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Thursday, December 7, 2017

How much of a down payment should you put down for your new or used car?

If you are in the market for a new or used car, the ideal situation is to pay cash. Unfortunately, not many people have the disposable income to purchase a car outright. That means that most car buyers have to deal with financing their vehicle. The key to keeping your equity high and your financial head above water is to finance as little as possible and to have a set budget before you go shopping. You will also want to stay within that budget, no matter what options entice you to extend it.

The best way to keep your finance costs low and to be approved for a loan is to have money to put towards the purchase. Most lenders see a down payment as you committing to the ownership of the car. Not only does it mean that they have less risk in lending, but they also see that you stand to lose something if you should fail to make payments.

Should you trade-in your car?

Trading in your old car is an excellent way to provide a down payment for a car. People often think that selling their car privately will get them more. But the reality is that the process of selling your used car can be arduous, and if you do sell it you will end up paying a whole lot in taxes. There are also times when Surrey dealerships will take money off the price of a car if you trade in your used car, to put towards a new one if you buy from their dealership. This is winning all the way around; in most cases, selling your car independently doesn’t make much sense in the long run.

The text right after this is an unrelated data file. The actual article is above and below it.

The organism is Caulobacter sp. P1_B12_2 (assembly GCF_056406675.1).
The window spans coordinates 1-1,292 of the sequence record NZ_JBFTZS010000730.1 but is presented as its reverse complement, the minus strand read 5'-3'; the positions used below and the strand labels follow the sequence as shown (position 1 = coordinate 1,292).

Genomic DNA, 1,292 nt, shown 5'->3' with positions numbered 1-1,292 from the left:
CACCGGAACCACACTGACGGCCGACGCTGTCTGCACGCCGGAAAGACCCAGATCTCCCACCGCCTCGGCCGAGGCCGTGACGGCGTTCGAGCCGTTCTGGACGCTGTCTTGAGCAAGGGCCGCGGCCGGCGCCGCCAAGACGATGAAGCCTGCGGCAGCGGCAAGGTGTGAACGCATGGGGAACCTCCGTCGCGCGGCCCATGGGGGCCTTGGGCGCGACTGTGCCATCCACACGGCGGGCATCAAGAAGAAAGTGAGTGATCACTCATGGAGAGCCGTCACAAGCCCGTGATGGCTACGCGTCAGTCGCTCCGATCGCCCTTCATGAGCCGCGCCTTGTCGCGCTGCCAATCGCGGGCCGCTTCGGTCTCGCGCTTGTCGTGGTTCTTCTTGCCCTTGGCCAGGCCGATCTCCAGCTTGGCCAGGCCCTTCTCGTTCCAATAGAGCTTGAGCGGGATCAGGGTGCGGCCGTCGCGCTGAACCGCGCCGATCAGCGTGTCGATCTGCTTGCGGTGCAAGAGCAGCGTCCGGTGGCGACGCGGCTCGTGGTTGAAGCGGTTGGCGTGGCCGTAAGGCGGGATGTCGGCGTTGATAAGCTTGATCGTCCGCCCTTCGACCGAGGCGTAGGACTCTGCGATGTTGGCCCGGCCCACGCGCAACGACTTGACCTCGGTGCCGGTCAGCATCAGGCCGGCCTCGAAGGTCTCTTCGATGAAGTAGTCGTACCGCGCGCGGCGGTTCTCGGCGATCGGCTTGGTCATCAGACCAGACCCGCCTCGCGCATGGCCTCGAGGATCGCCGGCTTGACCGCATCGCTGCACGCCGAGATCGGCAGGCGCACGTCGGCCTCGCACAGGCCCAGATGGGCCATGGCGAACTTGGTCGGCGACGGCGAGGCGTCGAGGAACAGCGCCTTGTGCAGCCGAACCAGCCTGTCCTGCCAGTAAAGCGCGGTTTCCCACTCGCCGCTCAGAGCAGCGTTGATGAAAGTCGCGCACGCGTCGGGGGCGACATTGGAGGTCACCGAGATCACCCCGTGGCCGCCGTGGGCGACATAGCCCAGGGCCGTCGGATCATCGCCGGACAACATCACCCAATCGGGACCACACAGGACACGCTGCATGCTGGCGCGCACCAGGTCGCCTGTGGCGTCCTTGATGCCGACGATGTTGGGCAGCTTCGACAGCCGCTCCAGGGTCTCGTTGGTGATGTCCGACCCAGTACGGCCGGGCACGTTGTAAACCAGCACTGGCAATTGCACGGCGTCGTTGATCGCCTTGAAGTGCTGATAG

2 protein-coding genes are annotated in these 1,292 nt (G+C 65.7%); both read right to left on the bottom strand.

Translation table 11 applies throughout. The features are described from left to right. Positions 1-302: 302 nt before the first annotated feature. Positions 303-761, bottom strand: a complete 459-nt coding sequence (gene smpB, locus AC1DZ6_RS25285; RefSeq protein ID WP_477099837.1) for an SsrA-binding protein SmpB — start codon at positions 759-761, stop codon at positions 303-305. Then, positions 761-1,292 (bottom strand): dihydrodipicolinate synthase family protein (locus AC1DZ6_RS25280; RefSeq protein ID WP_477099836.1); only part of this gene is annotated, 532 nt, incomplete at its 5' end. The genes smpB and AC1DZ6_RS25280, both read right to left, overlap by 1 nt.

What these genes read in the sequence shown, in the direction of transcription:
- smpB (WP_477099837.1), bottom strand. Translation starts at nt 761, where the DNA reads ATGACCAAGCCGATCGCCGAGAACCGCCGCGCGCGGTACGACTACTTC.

If you want to increase the chances that you will be approved for a loan and get into a better car with less mileage and fewer repairs needed in the short-term, saving money for a down payment is a great idea. If you can, cut out those impulse buys that you don’t need and put money away for a couple of months while looking for a vehicle. Once you find the one you want, you should have a little extra to put toward the purchase, which will work by both decreasing the amount you owe and maybe even lowering the interest rate that you can get from the lender.

The more you put down the more you’ll save in interest

In general, the more that you put down for a car, the less you have to finance. The key is to not strap yourself by putting all your savings or your rainy-day fund into a new or used car. If you put in a down payment and leave yourself penny-poor, if the car should need repairs or something else unexpected happens, you won’t have the reserves to weather the storm. The last thing you want to do is to put yourself in a position where you can’t make your car payment. That will not just risk you having the car repossessed; it can ruin your credit for a very long time.

Calculate the amount you put down as a part of the total equation. If you have a certain amount that you feel comfortable putting towards the car, subtract that from how much you want to spend and have a figure in mind. The worst thing you can do is to walk into a dealership telling them how much you can afford each month and how much you have to put down. There are many options that they will offer to lengthen your loan term or make other adjustments to get you into the car that you want. But if you don’t have a figure in mind, then it is easy to get in over your head and end up paying much more for a car than you should or taking out a loan that will strap you for a very long time.

If you don’t have the luxury of waiting to save money and you don’t have a trade-in, then the answer is to find an affordable and reliable car that will get you from A to Z. While you are driving the car that might not be your dream, focus on saving for the future, so that someday you can drive away in the car you want. Good things always come to those who wait for the right opportunity. If you have the time to save, do. If you don’t, don’t overspend -- period.